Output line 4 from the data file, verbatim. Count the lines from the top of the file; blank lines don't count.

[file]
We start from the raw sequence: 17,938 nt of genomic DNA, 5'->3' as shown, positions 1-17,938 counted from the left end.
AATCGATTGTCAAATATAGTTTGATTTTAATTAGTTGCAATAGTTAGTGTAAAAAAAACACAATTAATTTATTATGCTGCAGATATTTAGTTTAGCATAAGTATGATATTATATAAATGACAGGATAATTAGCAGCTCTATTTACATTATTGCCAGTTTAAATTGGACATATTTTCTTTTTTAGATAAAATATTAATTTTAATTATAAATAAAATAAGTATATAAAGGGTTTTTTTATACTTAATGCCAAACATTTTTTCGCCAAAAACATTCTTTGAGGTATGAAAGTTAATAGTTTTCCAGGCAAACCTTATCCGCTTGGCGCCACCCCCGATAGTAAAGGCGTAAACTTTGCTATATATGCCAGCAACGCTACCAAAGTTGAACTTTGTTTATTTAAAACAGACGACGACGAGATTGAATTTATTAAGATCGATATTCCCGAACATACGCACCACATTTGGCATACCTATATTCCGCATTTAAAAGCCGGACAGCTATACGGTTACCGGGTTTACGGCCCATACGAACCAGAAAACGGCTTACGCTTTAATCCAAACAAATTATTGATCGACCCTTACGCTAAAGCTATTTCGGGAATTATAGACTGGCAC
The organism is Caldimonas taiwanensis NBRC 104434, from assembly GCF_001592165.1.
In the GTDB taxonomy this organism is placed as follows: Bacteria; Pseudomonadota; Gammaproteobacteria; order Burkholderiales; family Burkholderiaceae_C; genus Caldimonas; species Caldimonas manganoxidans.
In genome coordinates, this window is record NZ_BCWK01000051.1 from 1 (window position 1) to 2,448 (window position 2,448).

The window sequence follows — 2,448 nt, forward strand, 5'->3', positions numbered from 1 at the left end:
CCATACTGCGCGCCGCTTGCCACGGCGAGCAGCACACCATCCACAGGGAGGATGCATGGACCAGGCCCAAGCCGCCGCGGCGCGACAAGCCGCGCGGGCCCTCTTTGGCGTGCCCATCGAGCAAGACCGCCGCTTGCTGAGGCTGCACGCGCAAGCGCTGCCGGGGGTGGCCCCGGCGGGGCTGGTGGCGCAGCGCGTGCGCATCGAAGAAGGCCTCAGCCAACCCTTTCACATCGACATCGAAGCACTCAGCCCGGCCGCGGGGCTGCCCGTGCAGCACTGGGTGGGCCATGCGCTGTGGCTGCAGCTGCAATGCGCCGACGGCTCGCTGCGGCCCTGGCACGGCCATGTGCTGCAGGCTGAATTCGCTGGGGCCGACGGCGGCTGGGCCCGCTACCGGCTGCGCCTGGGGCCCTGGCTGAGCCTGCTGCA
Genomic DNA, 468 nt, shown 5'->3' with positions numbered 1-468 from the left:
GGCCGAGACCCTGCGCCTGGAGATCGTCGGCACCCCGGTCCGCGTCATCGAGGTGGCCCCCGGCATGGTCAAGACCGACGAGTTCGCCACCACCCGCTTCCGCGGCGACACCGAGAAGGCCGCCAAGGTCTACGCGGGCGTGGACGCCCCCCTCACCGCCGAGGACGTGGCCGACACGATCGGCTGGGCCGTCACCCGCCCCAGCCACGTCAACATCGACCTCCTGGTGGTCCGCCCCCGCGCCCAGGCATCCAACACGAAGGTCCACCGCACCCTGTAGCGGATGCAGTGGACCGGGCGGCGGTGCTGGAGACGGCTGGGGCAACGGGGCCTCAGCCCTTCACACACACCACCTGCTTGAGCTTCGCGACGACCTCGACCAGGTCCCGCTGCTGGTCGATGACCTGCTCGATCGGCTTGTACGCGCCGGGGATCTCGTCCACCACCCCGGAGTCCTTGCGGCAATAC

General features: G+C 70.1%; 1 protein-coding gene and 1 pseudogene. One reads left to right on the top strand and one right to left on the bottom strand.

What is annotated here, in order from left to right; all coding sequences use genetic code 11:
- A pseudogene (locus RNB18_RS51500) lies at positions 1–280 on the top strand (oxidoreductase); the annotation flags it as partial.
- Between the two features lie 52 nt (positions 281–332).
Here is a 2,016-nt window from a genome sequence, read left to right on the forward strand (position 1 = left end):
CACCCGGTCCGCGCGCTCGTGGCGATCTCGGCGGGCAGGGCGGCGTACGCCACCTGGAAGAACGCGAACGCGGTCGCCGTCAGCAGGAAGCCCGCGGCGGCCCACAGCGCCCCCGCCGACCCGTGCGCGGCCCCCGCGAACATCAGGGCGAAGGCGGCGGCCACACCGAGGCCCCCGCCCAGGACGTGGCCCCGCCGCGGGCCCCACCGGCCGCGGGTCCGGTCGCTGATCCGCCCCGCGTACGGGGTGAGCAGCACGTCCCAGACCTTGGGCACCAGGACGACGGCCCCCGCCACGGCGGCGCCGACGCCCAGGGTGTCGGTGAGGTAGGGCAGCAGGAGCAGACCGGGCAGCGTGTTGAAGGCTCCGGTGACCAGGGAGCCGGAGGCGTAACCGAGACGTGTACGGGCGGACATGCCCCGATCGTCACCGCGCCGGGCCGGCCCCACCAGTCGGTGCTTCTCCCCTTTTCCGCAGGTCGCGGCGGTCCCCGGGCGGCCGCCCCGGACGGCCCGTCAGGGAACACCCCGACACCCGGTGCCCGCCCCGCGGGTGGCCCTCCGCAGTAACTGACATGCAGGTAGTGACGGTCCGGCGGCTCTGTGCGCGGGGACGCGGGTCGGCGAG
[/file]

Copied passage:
In the GTDB taxonomy this organism is placed as follows: Bacteria; Pseudomonadota; Gammaproteobacteria; order Burkholderiales; family Burkholderiaceae_C; genus Caldimonas; species Caldimonas manganoxidans.